I still haven't figured out a good way to transcribe them other than manually. Maybe I'll end up doing that.


I played "African Adventure" earlier this evening. The version I played shows (c) 1985, although Abandonia has a version for the PC that was released in 1997. That version is attributed to Tony Baechler, who apparently is still active in IF circles. I believe this is Tony's blog:

http://www.inthecompanyofgrues.com

I would be curious to see how far any of you guys can get in this game without peeking at the walkthru. I read it and can't believe that anyone could possibly ever get even halfway through this game.

http://www.abandonia.com/en/games/842/African+Adventure.html
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Roody_Yogurt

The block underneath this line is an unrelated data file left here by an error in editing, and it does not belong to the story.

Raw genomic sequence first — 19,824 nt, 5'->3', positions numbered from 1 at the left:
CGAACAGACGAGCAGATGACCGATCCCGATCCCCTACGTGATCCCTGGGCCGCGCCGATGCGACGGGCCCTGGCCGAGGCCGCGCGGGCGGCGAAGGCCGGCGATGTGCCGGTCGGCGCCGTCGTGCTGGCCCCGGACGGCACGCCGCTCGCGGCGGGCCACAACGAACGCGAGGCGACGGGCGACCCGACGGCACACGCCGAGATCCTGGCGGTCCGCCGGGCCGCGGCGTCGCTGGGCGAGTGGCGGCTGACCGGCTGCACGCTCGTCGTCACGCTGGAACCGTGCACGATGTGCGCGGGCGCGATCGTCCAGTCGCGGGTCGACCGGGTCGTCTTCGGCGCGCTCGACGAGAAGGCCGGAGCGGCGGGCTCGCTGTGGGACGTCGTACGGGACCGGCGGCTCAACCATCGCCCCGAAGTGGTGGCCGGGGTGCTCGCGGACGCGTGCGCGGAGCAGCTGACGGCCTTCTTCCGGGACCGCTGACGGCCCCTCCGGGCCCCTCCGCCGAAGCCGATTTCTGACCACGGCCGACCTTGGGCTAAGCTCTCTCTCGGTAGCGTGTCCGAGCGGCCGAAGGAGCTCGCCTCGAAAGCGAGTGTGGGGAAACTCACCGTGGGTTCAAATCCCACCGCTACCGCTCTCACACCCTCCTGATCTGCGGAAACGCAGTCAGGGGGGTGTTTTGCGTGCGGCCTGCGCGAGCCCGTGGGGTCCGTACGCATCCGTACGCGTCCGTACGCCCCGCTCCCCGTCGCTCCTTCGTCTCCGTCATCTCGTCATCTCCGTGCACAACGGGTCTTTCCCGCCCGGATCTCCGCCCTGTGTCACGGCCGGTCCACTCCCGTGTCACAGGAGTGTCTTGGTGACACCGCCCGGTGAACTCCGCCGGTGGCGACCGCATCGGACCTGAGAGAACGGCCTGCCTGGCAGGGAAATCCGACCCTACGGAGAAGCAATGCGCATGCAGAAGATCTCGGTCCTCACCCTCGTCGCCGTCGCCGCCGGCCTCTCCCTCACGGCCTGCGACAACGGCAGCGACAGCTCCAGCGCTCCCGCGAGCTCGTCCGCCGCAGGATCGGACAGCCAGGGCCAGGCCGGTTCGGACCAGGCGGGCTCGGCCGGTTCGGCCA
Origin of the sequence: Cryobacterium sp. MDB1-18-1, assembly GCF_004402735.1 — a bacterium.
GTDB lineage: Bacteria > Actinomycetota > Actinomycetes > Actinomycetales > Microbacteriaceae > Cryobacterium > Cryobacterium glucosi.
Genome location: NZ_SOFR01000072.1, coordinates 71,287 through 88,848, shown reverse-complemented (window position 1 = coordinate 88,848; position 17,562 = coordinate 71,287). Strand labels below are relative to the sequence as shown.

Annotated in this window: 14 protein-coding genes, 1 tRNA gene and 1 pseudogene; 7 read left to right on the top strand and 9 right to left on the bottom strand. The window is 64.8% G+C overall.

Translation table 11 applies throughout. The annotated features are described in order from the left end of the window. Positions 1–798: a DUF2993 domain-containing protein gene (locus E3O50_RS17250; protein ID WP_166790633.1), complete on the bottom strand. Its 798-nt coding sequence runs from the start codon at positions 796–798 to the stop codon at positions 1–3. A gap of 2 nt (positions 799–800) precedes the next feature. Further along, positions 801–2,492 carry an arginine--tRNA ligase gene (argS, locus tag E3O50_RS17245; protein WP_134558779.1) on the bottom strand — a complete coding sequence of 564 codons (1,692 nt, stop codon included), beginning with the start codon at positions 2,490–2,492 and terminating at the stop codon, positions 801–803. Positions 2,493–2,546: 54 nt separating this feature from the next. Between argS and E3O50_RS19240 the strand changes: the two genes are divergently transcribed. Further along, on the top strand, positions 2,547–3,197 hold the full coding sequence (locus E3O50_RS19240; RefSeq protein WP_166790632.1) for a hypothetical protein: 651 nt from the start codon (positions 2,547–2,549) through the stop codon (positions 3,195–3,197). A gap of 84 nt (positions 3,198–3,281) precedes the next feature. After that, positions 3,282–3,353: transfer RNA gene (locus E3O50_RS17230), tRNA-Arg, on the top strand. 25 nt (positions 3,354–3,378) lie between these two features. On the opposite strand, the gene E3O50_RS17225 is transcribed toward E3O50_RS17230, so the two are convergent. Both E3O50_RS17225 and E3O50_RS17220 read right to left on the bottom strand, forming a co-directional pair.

Joined: 29 Apr 2002
Posts: 1887
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PostPosted: Mon May 07, 2012 10:38 pm    Post subject: Reply with quote

Huh, I have both read that blog and had African Adventure for my C64. That'd be crazy if it is the same guy.

Anyhow, without looking at the walkthrough, I remember using some some smelly balm or something to get wood without being bitten by a poisonous spider, giving some trinkets to some natives (the game is kind of racist, yeah), killing the snake in the tree, and jumping over some quicksand. I remember at one point, you "escape" the game and enter a computer world. I never got more than, say, half way through the game, though.

The behind-the-curtain computer room really broke my young mind, though, as it just caught me so off-guard that this seemingly serious game (I thought the beginning quote about Dr. Livingston had such gravitas) actually didn't take itself seriously at all.

Ok, think I'll read that walkthrough now.